Removing a mastectomy drain

Mastectomy drain

Mastectomy incision & drain

Yesterday my second drain was removed. This drain went up into my chest under my skin about 8 inches toward my incision and the center of my chest. I am now drain-free! Damn, it felt great to take a shower after 18 days of sponge baths. It was another first, a shower without a breast: weird, sad, scary.

The amount of my left side that’s 100% numb is very troubling for me. My surgeon told me feeling may never come back. I find that thought difficult to deal with. My tactile self cannot grasp not being able to feel a part of my body. My left arm and side now come with warnings: Do not leave out in sun. Do not take blood pressure or blood from this arm. Do not compress. Do not injure. Do not burn. In other words: be careful. And in case you didn’t know, careful is not my middle name.

I don’t look at what has happened so far and think: My breast was taken away from me. My body betrayed me. I’m battling cancer. I’m constantly reminded that it does not matter what I want right now; what matters is  creating a treatment plan for cancer. My list of wants is getting smaller and smaller as one by one my options fade and disappear. I didn’t want to have to have chemo and I don’t want my arm and side to be numb. I now have to work with an increasingly small and limited set of perimeters.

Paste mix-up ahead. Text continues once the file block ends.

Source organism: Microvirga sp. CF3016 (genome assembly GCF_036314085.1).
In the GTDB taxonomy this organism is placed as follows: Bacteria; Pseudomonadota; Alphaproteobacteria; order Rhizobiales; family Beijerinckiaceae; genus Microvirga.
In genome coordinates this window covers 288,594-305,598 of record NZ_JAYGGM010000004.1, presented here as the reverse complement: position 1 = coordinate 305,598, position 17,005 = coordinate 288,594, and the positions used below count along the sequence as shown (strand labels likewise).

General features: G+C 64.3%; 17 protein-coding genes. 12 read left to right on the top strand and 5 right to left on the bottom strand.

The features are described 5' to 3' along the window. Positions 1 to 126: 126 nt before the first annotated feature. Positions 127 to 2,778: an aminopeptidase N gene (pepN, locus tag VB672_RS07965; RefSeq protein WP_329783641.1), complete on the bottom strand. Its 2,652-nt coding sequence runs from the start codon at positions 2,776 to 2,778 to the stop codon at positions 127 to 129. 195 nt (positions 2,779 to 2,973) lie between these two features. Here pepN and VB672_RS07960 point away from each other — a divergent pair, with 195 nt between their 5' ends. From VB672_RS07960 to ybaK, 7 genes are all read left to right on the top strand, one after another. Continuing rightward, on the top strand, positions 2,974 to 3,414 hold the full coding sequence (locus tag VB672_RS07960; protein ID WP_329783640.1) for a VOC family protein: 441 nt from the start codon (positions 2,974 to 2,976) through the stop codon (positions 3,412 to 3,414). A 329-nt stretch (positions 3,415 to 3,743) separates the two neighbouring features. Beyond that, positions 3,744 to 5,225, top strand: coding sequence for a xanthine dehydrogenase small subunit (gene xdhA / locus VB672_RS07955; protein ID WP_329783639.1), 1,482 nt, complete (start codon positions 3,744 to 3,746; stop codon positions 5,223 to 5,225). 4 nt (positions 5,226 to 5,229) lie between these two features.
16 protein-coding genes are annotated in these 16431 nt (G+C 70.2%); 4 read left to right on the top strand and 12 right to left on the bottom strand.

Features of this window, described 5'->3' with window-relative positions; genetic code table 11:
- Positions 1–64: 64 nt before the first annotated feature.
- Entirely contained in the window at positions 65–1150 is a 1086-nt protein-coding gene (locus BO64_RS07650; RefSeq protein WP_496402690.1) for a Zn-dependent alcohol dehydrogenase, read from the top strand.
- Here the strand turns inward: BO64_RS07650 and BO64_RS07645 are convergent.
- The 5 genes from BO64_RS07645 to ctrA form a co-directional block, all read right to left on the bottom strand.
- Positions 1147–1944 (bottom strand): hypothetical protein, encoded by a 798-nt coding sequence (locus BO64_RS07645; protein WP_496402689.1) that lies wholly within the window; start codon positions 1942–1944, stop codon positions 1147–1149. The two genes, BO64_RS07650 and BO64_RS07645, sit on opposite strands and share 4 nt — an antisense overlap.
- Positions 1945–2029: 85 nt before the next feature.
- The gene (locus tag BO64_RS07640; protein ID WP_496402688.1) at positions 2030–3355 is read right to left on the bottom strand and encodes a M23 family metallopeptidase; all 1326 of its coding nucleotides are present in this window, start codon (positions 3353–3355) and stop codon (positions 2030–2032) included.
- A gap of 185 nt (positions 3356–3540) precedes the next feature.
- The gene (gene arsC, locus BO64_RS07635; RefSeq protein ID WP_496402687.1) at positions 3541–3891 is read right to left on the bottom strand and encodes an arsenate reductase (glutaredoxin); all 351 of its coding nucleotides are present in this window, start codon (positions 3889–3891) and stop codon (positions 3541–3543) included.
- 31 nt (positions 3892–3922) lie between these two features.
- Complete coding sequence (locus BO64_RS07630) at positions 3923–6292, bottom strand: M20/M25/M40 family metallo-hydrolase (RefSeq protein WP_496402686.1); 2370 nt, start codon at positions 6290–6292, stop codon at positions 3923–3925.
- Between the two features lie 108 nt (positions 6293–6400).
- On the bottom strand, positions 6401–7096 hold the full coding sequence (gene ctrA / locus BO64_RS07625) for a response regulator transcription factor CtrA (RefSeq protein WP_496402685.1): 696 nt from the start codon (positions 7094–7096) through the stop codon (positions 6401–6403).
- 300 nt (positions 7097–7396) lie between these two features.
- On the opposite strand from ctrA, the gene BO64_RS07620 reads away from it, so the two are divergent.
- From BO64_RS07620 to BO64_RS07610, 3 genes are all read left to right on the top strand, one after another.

Wednesday we meet with the oncologist and keep moving forward.

5 responses

  1. Leah…You are a strong, brave woman. Thank you for the inspiration you give to everyone! I wanted to let you know I know a little about not being able to feel a part of your body. I had surgery on a broken leg in April and to this day I have no feeling on the right side of my right knee (they went through the knee to get bone for a bone graft) and I can’t feel the bottom of my foot. I don’t know if it will come back or not. I know that from time to time, I get sharp pains through the foot. When I step on something with bare feet, it hurts more than it would if I had feeling. It is very odd not to have feeling in part of your body. People don’t understand that. Just remember, all of this is the process of you becoming well again. Keep talking about it. Keep sharing! You rock, sister!!!

    Liked by 1 person

  2. Pingback: Wound healing with neutropenia and lymphedema | The Best Worst Case

  3. I try to tell myself that my body did not betray me; cancer is an intruder. An invader. My body is an army, and I am the general. We’re going into battle together, and there will be casualties, but in the end, we’re going to crush the enemy.


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